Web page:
Planning Meals in an Overly Complicated Way

Creating an over-engineered technical solution for a first world household issue

Cooking, for some a chore, for some absolute joy. I’m somewhere in the middle. But over the years I’ve learned that if I need to plan my meals. If I plan a week of meals in advance we can do groceries for the entire week in one go and by thinking about your meals in advance you can vary your meals for nutritional value. I used to have a very strict diet to prevent stomach aches, and planning and cooking those meals was annoying, but eating the same things is very boring. So we came up with a plan: we create a master-list of recipes and pick from that master-list every week. And sometimes vary ingredients or try new stuff.

Anyways we used to use list apps on our phones for our weekly mealplanning session. That works, but is a bit clunky. I thought it would be high time to create an over-engineered technical solution for a household ‘problem’.

The plan

(my partner cannot program in R, nor python, but she is extremely talented in spreadsheets. so google sheets can be a useful interface to make our meal planning easier, and can be easily shared)

Here is the plan:

  • Create a google sheet
  • In that google sheet create a worksheet (I think that is what they call these tabs) that contains all of the recipes (the master-list)
  • Create a worksheet that will be the week-plan in which we will refer to the master-list
  • create a process that picks up the week-plan, validates it and writes it to the correct dates in my personal calender.

I’m going to use dagster because that is what I want to work with. And I’ve just installed it on a spare raspberry pi I had lying around and I have a database living on my NAS (network attached storage). This combination I call the ‘Smoll data stack’ (it’s a pun, based on ‘The Modern Data Stack’ which is a cloud database, dbt and modern connectors).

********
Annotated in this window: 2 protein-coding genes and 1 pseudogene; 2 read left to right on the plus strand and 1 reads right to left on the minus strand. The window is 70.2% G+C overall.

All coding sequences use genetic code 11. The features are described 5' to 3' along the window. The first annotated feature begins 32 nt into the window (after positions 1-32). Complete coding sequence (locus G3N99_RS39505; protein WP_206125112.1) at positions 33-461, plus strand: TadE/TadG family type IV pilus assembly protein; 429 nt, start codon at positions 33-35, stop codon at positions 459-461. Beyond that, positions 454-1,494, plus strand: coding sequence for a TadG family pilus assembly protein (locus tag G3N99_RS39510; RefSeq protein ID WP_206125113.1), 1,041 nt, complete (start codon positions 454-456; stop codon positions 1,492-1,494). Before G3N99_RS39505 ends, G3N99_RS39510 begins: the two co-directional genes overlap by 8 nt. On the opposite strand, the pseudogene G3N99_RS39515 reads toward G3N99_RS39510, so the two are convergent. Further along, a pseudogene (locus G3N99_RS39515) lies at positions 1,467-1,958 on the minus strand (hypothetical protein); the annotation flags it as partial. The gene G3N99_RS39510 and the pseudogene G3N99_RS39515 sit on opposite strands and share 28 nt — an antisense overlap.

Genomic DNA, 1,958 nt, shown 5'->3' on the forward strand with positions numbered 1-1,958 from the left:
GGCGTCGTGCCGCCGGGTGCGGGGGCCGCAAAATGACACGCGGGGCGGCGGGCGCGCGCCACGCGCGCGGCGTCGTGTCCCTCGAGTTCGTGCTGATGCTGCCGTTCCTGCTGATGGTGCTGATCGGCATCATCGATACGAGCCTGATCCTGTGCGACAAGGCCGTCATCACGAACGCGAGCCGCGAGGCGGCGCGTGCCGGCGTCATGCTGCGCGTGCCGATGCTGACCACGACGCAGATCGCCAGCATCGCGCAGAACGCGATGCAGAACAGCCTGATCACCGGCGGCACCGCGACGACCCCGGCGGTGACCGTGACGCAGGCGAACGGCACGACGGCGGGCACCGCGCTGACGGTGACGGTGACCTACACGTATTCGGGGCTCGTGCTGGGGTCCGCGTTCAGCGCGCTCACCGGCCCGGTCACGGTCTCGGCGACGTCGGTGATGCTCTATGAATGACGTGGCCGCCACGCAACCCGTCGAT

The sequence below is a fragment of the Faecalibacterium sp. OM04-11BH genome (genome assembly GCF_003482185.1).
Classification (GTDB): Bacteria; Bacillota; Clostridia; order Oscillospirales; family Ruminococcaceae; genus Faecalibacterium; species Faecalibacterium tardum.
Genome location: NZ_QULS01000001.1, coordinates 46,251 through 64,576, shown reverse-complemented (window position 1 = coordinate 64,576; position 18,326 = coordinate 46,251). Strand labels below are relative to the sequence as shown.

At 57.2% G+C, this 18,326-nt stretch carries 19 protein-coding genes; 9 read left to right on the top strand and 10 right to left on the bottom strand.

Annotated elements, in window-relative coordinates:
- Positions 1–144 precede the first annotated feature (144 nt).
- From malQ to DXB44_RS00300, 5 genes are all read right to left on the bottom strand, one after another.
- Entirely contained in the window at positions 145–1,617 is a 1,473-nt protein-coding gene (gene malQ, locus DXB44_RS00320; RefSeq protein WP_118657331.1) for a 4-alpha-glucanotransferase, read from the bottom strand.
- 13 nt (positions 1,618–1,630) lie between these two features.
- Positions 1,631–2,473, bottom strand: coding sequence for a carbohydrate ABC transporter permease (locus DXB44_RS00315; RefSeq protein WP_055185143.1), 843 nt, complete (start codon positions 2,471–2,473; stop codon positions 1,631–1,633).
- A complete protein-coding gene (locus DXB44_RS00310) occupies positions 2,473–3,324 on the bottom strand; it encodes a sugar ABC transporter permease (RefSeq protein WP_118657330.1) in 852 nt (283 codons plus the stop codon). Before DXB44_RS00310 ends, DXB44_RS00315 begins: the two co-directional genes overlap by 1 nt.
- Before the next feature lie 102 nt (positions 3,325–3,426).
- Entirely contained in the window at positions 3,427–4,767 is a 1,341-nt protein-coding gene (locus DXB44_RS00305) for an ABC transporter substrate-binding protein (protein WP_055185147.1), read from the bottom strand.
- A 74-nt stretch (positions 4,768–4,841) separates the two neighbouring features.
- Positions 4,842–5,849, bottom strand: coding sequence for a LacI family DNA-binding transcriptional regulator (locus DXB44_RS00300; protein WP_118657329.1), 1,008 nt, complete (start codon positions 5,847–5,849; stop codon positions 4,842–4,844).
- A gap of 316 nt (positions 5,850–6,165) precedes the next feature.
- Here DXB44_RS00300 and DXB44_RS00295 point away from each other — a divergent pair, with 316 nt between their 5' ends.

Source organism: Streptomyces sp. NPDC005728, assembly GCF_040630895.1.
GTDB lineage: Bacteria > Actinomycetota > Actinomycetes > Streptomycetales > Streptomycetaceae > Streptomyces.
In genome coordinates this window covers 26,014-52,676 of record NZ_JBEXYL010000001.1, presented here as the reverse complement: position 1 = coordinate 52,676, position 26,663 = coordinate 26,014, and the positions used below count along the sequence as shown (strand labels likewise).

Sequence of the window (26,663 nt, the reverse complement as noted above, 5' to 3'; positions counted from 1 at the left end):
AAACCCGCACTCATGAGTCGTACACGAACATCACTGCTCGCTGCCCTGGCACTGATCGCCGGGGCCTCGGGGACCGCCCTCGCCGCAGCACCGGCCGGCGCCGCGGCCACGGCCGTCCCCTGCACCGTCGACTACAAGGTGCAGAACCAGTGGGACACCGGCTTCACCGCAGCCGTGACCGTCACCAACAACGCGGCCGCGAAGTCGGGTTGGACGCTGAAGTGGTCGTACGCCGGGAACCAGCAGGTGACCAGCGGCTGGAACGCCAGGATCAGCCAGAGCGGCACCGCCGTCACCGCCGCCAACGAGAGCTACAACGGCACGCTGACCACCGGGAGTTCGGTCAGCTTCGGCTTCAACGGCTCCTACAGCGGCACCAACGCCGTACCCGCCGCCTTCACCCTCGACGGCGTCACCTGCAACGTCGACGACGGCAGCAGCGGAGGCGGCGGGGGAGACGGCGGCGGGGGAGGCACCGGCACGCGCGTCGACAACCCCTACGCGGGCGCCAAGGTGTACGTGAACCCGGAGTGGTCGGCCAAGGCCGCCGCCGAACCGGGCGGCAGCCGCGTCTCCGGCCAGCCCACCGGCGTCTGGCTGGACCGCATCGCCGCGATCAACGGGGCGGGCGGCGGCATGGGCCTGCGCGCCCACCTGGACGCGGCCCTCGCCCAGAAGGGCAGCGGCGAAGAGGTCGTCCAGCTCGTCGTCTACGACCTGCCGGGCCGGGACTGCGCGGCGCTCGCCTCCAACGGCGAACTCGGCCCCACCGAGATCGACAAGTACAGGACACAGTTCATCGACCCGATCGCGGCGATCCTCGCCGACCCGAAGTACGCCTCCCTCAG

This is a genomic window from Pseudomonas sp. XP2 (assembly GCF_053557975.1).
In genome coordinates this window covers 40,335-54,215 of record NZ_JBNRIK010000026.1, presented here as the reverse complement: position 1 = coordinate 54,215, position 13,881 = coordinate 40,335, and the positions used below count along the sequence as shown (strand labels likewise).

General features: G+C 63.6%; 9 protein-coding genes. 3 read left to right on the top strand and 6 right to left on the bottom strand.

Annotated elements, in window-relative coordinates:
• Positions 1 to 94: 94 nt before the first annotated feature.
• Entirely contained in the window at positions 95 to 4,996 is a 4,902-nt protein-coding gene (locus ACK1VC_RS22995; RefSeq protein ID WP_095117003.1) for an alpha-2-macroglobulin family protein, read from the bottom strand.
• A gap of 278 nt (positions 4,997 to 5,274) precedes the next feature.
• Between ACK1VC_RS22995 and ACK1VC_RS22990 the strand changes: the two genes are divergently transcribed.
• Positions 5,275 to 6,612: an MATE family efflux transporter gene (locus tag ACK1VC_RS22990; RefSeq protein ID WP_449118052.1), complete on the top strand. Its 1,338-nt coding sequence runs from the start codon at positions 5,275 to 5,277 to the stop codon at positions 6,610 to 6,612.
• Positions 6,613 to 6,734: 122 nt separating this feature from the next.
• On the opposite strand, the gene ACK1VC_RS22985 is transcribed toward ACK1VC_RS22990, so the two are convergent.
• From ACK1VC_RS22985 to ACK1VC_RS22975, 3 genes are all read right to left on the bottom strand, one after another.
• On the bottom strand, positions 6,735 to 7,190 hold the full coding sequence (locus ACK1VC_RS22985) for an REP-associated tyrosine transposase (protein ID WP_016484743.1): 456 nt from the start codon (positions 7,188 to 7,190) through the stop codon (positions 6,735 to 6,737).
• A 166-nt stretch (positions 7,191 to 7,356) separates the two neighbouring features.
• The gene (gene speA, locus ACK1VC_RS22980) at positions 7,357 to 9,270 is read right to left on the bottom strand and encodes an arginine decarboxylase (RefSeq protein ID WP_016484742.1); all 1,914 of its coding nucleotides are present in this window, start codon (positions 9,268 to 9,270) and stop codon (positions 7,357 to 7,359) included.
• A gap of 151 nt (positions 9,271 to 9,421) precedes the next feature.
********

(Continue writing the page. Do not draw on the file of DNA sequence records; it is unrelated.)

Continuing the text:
The details

My masterlist has an ID column, a name, a small description, a link to a place online where the recipe is described, and possibly information about energy protein, and carbs if I have that.

an image of google sheets with columns for name, link, ID, etc.

My week-planning worksheet has a column for the day of the week (because I’m horrible with dates without any context), a date column and an ID column. There are also columns for name, description, link etc from the master-list, but those are pointing back to the master-list.

image of google sheets, week-planning: contains name, ID, date

Idealized design

So in practice the user-story is this:

As a ___ , I want to ____ by ___ so that

As a technically inclined data engineer with too much time on my hands, I want to optimize my mealplanning strategy by picking meals from a masterlist and adding those IDs to a column so that meals appear in my household calender.

I thought it would be easy if I use a date ID combination to plan the meals.

Perfect is the enemy of good, and so let me sketch out a minimal viable product (MVP), further improvements, and an advanced version. This is important, because getting the minimal thing working already saves me time and gives me joy. At my $work I focus on business value for an MVP, on things like: ‘it saves us money’, ‘it saves us time’, ‘it does things we couldn’t do before’.